Great post! Really gets ya thinking. Something I've thought about that goes along with that, too, is when people say that they belive Jesus is the only way to heaven, yet those same people would say they think that babies go to heaven when they die. If babies go to heaven, then belief in Jesus is not the only way to heaven. If belief in Jesus is the only way to heaven, then babies don't go to heaven. Kind of a catch-22. I'm not saying that I believe or don't believe that, but I think you bring up a very interesting point. I think this proves that the neat little categories and absolutes we try to place life and God into are convenient, yet maybe not always accurate. Great post, again!

3/03/2007 1:40 PM  
Blogger Christian Democrat said...

Thanks Playtah, you are always kind. And yeah, I'm not sure how fixed I am on this interpretation, but it does make sense even in light of Anonymous' comment - Jesus' seal was put on the heads of the 144000 in Heaven, therefore it wasn't there on Earth?

And yes, Jesus certainly is the one, the way and the Word, for every person on the planet. But that begs to defer between Jesus and God The triune nature of God as we Christians try to define Him blurs that distinction depending upon your denomination to varying degree.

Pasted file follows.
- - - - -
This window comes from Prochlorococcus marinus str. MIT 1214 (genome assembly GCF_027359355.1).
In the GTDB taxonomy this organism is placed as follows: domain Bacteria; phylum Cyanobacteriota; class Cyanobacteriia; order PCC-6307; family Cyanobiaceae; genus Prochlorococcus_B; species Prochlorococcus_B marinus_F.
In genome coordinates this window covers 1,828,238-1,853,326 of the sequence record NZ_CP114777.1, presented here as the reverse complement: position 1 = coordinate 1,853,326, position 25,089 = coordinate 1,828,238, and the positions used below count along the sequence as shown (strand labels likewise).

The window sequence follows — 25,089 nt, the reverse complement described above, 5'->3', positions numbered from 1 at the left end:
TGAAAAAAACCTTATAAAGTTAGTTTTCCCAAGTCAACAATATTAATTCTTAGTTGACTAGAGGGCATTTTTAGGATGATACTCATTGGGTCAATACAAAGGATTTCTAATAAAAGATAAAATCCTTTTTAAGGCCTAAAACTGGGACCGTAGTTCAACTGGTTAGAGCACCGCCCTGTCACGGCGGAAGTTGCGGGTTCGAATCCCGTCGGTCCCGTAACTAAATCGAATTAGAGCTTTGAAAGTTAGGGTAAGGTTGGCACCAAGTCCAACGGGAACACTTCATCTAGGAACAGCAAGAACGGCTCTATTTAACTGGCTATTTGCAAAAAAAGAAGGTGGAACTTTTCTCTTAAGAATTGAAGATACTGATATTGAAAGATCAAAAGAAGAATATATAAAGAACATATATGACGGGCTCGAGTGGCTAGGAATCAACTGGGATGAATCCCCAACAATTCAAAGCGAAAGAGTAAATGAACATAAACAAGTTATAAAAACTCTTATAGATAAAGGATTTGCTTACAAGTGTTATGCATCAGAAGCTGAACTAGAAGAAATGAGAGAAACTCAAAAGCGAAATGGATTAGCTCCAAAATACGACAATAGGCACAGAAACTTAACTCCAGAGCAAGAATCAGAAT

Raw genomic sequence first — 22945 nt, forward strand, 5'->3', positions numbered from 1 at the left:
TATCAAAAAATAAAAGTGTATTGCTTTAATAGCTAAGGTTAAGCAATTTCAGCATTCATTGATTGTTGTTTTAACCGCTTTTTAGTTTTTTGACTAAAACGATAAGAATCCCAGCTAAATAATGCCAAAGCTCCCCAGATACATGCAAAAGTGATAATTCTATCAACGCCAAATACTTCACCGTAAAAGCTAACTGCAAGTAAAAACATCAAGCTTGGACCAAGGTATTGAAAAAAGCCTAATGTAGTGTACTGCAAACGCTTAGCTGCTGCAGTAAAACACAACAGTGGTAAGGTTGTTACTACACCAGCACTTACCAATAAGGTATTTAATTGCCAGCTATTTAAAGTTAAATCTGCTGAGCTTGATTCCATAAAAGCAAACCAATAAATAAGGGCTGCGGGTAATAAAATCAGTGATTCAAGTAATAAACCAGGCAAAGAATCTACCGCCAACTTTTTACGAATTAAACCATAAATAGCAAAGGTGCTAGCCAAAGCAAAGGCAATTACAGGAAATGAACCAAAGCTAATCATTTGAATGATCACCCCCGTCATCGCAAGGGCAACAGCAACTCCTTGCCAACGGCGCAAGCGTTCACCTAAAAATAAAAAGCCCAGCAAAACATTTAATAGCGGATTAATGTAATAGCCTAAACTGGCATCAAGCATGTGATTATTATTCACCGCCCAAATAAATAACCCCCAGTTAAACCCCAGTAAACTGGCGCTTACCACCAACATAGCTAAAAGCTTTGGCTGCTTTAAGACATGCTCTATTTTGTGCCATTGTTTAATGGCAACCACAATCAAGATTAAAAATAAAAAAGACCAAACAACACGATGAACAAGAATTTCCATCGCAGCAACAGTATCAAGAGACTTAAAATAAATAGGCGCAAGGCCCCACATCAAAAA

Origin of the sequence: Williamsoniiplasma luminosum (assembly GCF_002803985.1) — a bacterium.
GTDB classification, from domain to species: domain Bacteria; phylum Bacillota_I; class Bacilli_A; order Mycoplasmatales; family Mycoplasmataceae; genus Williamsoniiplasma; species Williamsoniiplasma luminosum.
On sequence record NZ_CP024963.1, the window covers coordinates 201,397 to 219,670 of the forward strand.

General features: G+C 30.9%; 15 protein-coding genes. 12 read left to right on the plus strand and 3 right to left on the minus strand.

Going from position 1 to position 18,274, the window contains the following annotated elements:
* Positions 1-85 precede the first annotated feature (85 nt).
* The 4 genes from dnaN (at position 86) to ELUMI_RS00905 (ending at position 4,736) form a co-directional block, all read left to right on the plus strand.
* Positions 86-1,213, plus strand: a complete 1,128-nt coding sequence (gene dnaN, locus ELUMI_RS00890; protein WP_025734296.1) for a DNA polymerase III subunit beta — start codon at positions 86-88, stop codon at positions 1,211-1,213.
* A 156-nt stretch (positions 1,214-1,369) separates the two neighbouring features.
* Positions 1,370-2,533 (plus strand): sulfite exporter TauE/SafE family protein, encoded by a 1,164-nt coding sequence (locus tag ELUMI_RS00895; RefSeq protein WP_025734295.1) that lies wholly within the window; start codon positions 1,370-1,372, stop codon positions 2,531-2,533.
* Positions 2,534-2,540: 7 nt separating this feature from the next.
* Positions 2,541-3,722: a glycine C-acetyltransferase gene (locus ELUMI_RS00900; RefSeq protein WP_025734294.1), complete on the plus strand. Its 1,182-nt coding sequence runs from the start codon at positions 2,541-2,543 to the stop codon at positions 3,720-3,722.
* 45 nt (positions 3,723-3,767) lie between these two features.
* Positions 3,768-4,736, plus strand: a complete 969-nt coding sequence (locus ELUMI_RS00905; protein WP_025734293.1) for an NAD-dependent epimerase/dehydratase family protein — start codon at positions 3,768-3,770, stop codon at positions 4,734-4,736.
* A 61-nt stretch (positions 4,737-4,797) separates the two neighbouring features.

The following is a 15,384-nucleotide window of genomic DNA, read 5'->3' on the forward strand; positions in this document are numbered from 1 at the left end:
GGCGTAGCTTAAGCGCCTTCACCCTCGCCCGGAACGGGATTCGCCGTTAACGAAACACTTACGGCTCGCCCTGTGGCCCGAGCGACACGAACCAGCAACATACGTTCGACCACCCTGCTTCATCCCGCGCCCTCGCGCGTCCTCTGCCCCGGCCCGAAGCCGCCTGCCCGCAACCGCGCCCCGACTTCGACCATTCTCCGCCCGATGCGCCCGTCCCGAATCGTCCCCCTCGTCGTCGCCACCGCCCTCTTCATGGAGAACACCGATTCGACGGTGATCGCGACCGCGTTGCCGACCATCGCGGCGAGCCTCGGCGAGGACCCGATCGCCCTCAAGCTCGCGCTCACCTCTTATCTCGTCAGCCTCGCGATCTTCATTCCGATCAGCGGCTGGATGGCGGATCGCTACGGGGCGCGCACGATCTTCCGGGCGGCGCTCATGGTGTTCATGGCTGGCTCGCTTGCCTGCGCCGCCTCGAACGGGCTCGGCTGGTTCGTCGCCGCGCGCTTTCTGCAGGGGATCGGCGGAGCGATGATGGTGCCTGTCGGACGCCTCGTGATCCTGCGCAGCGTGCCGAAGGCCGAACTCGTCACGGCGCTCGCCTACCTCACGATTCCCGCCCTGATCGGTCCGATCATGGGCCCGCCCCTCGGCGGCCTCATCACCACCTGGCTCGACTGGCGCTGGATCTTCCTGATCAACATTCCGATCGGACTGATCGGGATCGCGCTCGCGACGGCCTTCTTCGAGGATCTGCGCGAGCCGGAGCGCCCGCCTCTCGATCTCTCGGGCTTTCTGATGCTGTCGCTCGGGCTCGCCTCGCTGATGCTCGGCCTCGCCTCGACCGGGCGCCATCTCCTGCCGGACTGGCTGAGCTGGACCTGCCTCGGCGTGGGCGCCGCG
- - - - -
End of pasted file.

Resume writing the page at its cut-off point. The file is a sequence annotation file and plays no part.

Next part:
3/04/2007 6:12 PM  
Blogger krisjacobsen said...

Playtah's comment about babies being saved if they die troubled me for a long time too. It ties to that question we all asked as kids-how do the tribes in the rain forests or in Africa get to heaven? I remember asking that in Sunday School, and I don't remember getting a satisfactory answer. But recently, in my Bible reading, I came across the answer-and I'll paraphrase because I don't remember the reference. Those who have heard the word and didn't believe will not be saved. Which then covers both babies and the tribes we all worried about as children. They haven't had the opportunity to believe, and God is not going to condemn those who have never had the opportunity to be saved.

3/09/2007 6:26 AM  
Blogger Dana said...

I truly agree with what you said...not only because of Revelation, but because I feel, in my heart, this must be true for my family...the majority of which is Jewish. Thanks for posting!